There is no room in Cuba for those who strive for the restoration of capitalism.
The mandate given by the people to this legislature is the continuity of the revolution.
The revolution continues and will continue to be alive.
This situation leads Arcos to conclude:
This is not a “historical moment”…This is neither meaningful change nor transition. This is continuity.
The hand-picked new president has no personal power base and no military rank. He owes his current position to Raul Castro, and has little power to change anything. Like his predecessors before 1976, he is nothing more than a figurehead.
Cuban state media, which is tightly controlled by the government, repeatedly focused on the continuity that Díaz-Canel would bring including encouraging the use of the hashtag #SomosContinuidad (which means We Are Continuity) when tweeting about the election, as noted by Arcos.
As a result, experts generally expect there will be some modest reforms, but overall little concrete change.
He will be under pressure to improve the economic situation and improve the daily lives of Cubans, but Raúl’s failure to achieve significant change despite his natural authority from being part of the revolutionary army means Díaz-Canel is likely to struggle.
Phil Peters, a former US State Department official and now Cuba consultant told the Miami Herald:
Cuba’s new president will have to deal with all these tensions, without the benefit of the Castro surname.
LeoGrande wrote in the Conversation:
I don’t expect any drastic changes in direction from Díaz-Canel – at least, not right away.
Barrios told Verdict:
“I expect, for example, a more concerted push to spread mobile and internet access, but only as long as they are not being used to access and spread information deemed detrimental to the political establishment’s stability.”
But he acknowledged that this depends on how much support he can gain from the rest of the Cuban political elite:
“Should Diaz-Canel gain the support necessary from the rest of the Cuban elite, we could see a more ambitious reform agenda, but this would likely be initially confined to the economic sphere.”
Nobody expects big change, nor do I. But who knows: maybe Díaz-Canel will surprise.
However, Cornell University professor Lourdes Casanova said: “The new president may have no choice but to move toward a more market-friendly economy.”
Analysts generally agree that the selection of a new non-Castro president will not have an impact on the relationship between Cuba and its large neighbour, the US.
Kapcia told Verdict:
I anticipate three more years of ‘much the same’, and after that it depends – on who is in the White House and who leads the party.
Pedro Freyre of Akerman, a US law firm that advises companies on doing business with Cuba told the Financial Times:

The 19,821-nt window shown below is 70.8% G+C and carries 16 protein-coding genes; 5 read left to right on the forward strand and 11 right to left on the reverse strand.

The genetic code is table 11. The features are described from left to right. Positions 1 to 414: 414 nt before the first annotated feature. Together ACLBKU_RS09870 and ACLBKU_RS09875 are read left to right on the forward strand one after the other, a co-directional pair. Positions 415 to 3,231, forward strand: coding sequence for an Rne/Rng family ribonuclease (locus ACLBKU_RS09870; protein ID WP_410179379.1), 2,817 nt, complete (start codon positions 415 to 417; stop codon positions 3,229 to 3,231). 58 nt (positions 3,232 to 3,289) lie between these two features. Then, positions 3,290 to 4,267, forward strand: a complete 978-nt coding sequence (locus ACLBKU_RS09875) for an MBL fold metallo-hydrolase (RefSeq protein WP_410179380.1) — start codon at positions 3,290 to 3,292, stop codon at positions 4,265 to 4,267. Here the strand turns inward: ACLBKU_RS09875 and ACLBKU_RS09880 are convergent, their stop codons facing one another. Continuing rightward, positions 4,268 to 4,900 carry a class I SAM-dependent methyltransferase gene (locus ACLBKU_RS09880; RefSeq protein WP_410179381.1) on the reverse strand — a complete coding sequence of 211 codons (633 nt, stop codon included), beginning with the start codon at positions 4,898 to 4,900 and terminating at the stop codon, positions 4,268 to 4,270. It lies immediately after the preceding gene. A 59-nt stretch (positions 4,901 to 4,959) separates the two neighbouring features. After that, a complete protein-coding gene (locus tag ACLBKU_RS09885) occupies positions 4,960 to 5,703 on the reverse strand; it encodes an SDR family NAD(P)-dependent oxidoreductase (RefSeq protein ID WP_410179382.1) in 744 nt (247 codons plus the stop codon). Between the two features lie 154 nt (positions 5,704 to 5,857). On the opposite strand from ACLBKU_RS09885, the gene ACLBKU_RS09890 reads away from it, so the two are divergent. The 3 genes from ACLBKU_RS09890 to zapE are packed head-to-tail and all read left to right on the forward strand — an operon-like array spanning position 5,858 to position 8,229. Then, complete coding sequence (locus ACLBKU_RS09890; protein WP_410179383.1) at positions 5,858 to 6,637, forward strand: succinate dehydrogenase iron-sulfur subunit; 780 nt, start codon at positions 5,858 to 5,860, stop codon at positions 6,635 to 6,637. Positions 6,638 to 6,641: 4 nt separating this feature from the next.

I don’t see relations with the US getting any better soon.
If anything, I expect them to get worse.
The White House was dismissive of the change of Cuban President saying it did not think the Cuban people would gain greater freedoms and the government had no intention of softening its policy towards the communist country.
Heather Nauert, a US State Department spokesperson, said:
Cuban citizens had no real power to affect the outcome of this undemocratic transition process.
We are disappointed that the Cuban Government opted to silence independent voices and maintain its repressive monopoly on power, rather than allow its people a meaningful choice through free, fair and competitive elections.
It seems that the Trump’s administration hard-line on Cuba is only emphasised by the selection of Mike Pompeo as Secretary of State and John Bolton as national security adviser – whilst working for George W Bush’s administration, Bolton included Cuba on the so-called Axis of Evil list.
However, Barrios said:
Pompeo’s comments during his recent confirmation hearing hint that he is also open to improving the relationship [with Cuba].
Díaz-Canel and Raúl both attacked the US in comments surrounding the National Assembly session.
The former said Cuba would not back down in the fact of “the threats from the powerful imperialist neighbour”.
Raúl said during his farewell speech at the session:
Since the current US President came to power, there has been a deliberate setback in relations between Cuba and the US, and an aggressive and threatening tone prevails in the statements of said government.
US imperialism creates conflicts that generate waves of refugees. It pursues repressive, racist and discriminatory policies against migrants. It builds walls, militarises borders. It makes unsustainable the pattern of production and consumption, and gets in the way of cooperation in confronting climate change.
In addition, the first foreign leader to visit Cuba’s new president was Venezuela’s Nicolas Maduro. This meeting represents Díaz-Canel’s first official act as Cuban President and affirms the strong alliance between Venezuela and Cuba, the US’s two main adversaries in Latin America, which is based around exchanging oil for Cuban medical services and personnel.
Maduro told Cuban state media after the meeting:
We come to renew hope, to renew dreams and … above all, to visualise the ten years ahead.